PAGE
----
Replacing the stock MGB GT seats with Mazda Miata seats

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Due to safety concerns I’ve decided it’s worth replacing the original 1967 MGB GT seats (the ones without headrests) with some Mazda Miata seats. While I know that not everyone is into this type of conversion the change can be made easily and at any time the original seats can be reinstalled into the car. (click on the images for higher resolution photos)

The first generation Mazda Miata seats fit the older MGB’s the best and I managed to find a pair of 1991 seats that are in reasonable shape. The cloth is a little worn on the drivers side but at some point they may get redone in leather or something closer to the stock MG look. The black Mazda Miata isn’t really black.

The original 1967 MGB GT seats
The original 1967 MGB GT seats

Getting the old seats out requires removing 4 bolts for each seat, a relatively easy job although the one under the seat where the adjuster is can be tough. I next temporarily dropped the Mazda Miata seat into the cabin to check fit and seat movement. I’ve read in a number of places where people have switched the driver and passenger seats so that the adjustment handles are near the tunnel but overall I found that in my car I have full fore and aft movement and this won’t be required. Amazingly, the bolt holes almost line up. They don’t line up however but it will be easy to make an adapter plate.

Temporarily fitting the Mazda Miata seats in my 1967 MGB GT. The colour doesn't match very well!
Temporarily fitting the Mazda Miata seats in my 1967 MGB GT. The colour doesn’t match very well!

Only a few changes have to be made to the Mazda Miata seats. The bolt hole areas at the end of the runners need to be bent straight as they are at an angle in the Miata. You can see this in the photo below. After removing the runners it was very easy to slip them into a vice and straighten them out. There is also a locating pin that needs to be removed.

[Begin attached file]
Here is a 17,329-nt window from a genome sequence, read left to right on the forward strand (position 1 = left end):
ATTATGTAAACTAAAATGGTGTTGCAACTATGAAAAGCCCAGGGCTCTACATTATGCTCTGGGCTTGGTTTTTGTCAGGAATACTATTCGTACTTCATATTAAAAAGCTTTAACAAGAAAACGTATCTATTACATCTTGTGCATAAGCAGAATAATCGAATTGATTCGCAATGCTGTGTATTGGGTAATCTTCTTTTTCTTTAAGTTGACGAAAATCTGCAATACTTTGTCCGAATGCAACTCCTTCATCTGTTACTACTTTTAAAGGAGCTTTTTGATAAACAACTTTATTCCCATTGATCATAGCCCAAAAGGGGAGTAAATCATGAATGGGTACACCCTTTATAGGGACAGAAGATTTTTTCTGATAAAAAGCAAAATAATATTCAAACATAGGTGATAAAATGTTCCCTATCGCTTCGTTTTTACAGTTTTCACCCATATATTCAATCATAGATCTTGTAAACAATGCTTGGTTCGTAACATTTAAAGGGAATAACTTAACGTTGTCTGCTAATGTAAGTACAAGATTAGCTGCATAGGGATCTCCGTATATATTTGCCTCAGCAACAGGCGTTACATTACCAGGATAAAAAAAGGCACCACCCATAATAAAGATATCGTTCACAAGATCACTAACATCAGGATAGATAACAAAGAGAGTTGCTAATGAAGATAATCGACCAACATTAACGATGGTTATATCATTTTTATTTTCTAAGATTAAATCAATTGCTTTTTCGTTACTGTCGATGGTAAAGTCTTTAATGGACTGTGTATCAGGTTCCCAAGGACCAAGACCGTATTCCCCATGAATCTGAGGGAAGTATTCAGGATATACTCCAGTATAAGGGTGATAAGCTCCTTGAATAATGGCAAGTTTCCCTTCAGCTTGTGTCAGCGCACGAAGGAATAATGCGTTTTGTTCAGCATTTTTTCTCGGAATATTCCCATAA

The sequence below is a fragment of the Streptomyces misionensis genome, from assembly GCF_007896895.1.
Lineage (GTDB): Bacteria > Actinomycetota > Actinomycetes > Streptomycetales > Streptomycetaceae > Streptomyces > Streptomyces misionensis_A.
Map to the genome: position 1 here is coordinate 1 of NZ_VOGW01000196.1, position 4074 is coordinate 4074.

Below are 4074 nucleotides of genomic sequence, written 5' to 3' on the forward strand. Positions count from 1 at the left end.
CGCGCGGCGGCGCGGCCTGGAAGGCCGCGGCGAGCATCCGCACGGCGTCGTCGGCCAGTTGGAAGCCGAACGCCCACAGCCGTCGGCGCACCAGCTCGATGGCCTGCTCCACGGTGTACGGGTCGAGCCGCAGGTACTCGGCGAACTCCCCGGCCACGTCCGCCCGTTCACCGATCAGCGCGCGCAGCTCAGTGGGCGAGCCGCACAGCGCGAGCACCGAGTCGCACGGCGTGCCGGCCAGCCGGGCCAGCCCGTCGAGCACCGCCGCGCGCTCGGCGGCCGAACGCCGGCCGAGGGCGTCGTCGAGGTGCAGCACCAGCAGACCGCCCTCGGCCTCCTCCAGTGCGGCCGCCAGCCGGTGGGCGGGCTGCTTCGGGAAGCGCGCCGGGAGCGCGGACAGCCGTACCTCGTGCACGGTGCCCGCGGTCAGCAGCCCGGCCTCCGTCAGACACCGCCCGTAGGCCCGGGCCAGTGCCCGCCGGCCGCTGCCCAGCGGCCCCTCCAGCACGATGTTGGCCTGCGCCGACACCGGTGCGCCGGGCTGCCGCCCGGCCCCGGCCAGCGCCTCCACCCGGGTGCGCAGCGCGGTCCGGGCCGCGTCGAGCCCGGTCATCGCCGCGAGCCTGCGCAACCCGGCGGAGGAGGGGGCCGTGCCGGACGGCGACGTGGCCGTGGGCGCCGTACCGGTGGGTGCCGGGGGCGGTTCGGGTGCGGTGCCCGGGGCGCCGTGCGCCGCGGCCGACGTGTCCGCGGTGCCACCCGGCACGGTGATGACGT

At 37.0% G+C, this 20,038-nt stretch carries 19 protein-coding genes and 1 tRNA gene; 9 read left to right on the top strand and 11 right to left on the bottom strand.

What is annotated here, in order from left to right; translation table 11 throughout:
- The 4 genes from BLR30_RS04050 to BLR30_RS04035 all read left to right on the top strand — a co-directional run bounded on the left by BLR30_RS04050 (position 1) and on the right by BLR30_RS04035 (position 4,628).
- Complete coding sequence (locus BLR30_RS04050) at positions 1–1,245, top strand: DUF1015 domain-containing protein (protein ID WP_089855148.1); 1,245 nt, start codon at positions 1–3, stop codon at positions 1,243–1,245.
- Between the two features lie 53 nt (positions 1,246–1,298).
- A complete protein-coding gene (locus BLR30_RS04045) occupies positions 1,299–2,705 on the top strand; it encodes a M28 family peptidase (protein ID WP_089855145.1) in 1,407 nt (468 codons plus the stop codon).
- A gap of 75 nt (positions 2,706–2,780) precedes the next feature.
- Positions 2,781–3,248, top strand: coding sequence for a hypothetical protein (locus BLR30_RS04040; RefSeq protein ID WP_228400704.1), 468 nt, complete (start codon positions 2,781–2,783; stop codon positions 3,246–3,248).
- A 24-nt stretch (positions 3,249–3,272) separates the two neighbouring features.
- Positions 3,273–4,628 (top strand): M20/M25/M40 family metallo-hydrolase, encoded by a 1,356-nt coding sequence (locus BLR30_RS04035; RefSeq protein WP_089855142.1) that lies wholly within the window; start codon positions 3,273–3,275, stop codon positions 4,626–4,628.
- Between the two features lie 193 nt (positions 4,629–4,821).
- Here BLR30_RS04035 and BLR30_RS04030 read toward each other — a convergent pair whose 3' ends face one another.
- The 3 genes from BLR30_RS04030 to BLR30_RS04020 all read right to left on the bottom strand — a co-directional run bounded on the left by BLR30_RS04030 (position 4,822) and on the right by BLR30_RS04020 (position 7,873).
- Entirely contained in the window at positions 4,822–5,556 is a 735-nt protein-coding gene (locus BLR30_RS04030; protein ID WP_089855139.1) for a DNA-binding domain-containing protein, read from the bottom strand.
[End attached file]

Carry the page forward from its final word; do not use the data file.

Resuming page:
Mazda Miata seat ready for modification
Mazda Miata seat ready for modification
Mazda Miata seat ready for modification. You can see the bent bolt hole area on the runner plus the locating pin
Mazda Miata seat ready for modification. You can see the bent bolt hole area on the runner plus the locating pin

The metal on the runners is surprisingly soft so bending them in a vice was very easy. I was a little careful to try and get them straight the first time as bending them back and forth over and over will start to weaken the metal. Removing the locating pins was easily accomplished with a hack saw. I originally started to grind them off but this didn’t seem to be getting anywhere. Again, with the soft steel, it took about a minute to remove the pin with the hack saw. I did take a grinder and clean up the cut.

You can see the bend in the runner in this photo
You can see the bend in the runner in this photo
You can see the bend in the runner in this photo
It’s very easy to bend straight
Using a hack saw to remove the locating pin from the Mazda Miata seat runner
Using a hack saw to remove the locating pin from the Mazda Miata seat runner

After cleaning up the runners and removing a small amount of rust I sprayed the “worked” ends with black paint to cover any exposed steel. Reinstalling the runners only takes a few minutes and the Mazda Miata seats are ready to go. The next step, making the adapter plates. I’ll cover that in the next installment.

PS

The adapter plates that I’ll be making are similar to the ones in this seat replacement right up http://www.jimmcglynn.pwp.blueyonder.co.uk/projects/2011mx5seats/index.html

My GT is temporarily on vacation and I’ll be finishing the installation in April.

Mazda Miata seat runner ready to paint
Mazda Miata seat runner ready to paint
Runners painted and reinstalled on the Miata seats. They are now ready for adapter plates
Runners painted and reinstalled on the Miata seats. They are now ready for adapter plates

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